Part of the interest is in seeing just how different approaches change the width, which stitches do well in a fine gauge, and there's a bit of math involved in figuring out the multiples required of a pattern. Some fit fine, others you allow stitches at the edges and set the motif in the middle. The cable worked this way, and the Crest of the Wave, in progress at the top.
Reading top to bottom: Crest of the Wave, a variation on good old feather and fan, Shaker stitch, a garter stitch variation, which I think worked better on a bulkier yarn, like the cowls I made, then comes checkerboard, then something I invented which involved ktogs and yarnovers, was listening to an exciting mystery and never wrote it down. Then cable, haven't done that in years, and had to get a YouTube tutorial to remember the steps.
Then Lace Ladder, which I did in miniature back in atc days, in crochet thread. It will profit from blocking, so the ladder effect will show better. Then feather and fan. Then Kelp stitch as shown in the picture I have, which had typo problems. Below is what the wording gave, pretty but not the actual stitch. I had to figure that out, and was pleased with it.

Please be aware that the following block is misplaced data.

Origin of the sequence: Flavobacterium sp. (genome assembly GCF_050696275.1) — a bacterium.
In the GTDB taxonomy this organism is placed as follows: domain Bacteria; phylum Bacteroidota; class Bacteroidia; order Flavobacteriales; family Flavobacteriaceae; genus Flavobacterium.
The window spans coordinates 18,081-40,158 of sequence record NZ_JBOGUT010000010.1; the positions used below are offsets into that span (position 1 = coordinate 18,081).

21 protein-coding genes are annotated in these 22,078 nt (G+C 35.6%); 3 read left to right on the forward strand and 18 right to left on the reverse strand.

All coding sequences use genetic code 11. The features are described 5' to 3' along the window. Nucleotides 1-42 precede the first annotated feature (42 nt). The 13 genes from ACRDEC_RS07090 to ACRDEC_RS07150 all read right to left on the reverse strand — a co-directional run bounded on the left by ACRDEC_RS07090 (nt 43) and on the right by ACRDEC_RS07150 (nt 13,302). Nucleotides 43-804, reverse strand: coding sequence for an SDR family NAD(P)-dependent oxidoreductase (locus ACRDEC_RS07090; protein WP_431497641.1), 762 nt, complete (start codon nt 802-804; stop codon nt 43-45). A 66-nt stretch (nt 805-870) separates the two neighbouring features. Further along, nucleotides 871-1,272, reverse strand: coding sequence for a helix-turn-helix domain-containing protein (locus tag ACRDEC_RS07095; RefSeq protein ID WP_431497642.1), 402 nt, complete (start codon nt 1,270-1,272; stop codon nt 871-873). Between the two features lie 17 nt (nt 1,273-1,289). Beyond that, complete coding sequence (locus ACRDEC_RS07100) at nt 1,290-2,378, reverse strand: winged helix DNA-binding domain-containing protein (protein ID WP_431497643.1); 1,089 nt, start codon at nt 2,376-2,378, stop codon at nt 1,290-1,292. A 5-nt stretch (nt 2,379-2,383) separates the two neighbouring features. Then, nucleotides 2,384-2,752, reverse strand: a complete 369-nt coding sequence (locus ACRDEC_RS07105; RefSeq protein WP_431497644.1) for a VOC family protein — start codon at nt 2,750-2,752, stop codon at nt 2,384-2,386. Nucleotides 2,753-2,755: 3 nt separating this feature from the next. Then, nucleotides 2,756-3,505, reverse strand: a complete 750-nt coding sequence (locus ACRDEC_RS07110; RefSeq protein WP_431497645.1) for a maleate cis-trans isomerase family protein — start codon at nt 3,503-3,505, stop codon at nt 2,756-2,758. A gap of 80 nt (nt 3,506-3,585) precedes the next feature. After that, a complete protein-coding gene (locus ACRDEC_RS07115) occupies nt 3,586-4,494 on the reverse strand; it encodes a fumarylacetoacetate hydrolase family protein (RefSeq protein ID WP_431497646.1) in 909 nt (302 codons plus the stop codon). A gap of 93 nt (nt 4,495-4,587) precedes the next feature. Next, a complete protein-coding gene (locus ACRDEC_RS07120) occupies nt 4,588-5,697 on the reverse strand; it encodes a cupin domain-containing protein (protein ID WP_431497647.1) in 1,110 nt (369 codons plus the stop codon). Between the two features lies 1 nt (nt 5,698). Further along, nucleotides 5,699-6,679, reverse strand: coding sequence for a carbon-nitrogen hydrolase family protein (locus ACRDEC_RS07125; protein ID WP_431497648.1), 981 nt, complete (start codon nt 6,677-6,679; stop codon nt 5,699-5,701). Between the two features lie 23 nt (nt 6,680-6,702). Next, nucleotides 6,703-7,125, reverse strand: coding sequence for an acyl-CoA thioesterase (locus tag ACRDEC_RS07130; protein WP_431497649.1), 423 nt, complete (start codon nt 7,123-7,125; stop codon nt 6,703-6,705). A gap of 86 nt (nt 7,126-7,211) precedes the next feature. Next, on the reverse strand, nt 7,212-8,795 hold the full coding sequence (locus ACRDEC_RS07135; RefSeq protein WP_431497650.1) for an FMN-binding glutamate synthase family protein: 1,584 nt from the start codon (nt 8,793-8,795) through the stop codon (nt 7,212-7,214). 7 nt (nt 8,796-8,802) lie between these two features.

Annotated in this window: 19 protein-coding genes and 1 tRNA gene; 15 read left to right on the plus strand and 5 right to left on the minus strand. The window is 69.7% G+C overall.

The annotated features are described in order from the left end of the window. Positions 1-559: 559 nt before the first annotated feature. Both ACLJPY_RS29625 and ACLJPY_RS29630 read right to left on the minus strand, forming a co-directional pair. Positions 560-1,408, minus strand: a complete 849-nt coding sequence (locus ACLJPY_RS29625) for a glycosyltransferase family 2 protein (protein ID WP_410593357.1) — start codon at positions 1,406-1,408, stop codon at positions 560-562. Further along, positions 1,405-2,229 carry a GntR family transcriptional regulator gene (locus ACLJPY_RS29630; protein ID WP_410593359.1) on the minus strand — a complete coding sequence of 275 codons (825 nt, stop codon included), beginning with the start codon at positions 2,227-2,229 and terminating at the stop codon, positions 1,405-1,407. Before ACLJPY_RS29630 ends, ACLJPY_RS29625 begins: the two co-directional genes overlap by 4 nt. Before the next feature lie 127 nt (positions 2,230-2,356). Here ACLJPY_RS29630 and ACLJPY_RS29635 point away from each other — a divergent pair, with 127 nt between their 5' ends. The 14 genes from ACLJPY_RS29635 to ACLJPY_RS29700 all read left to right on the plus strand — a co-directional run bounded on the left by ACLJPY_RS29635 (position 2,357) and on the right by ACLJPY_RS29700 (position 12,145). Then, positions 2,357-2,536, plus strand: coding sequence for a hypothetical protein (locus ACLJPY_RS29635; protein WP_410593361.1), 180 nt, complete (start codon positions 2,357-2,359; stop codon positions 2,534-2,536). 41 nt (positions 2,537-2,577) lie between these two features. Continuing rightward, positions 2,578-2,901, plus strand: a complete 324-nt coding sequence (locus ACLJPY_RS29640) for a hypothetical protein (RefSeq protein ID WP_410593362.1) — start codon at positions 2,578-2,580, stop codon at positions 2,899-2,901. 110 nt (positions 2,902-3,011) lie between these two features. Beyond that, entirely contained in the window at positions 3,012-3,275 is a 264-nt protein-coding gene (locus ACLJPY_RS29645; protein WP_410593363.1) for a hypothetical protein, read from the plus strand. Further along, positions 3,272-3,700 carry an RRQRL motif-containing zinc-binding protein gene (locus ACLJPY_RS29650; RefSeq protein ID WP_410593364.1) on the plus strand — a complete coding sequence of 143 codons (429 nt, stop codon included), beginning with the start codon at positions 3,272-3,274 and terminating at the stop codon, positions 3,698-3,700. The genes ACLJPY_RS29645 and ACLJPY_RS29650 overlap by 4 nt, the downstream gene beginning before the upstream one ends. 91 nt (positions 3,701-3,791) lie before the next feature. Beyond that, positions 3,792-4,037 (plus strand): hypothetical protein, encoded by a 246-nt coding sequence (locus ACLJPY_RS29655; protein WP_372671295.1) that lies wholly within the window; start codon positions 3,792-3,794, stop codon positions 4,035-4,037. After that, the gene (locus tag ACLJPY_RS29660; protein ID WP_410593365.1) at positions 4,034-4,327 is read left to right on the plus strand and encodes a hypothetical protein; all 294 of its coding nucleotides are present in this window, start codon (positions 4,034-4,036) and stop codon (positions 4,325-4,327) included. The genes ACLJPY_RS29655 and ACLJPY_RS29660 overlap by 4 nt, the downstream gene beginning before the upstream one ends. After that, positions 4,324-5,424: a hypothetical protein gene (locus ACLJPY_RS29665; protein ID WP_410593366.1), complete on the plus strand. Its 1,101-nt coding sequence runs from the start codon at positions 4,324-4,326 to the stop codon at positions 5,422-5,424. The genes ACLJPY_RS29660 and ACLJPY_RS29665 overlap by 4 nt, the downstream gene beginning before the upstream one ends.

Bands of garter to separate the designs. This could go on and on! There will be beading. Snd bobbles. And maybe that great 20 line no repeat challenge, Field of Wheat.
In this series of artist's trading cards, ATCs, you see top left, Field of Wheat, a trial motif.
And here it features in a knitted and crocheted wall hanging, Ceres, daughter of Demeter, Greek myth figures.
And while I'm wandering down memory lane, here's a mask I knitted from one length
of yarn, long gone into someone's collection. It's about 8x10". This was knitted designing as I went.
And here's the back of the ATC sleeve, with references in case you want to follow up. Since the name side is flipped you need to note that top left becomes top right and so on. The address is long defunct. Barbara Walker's collection of lace patterns is worth a visit, if you can get the book. You can probably track them down on-line too, and might find them with different names, very confusing!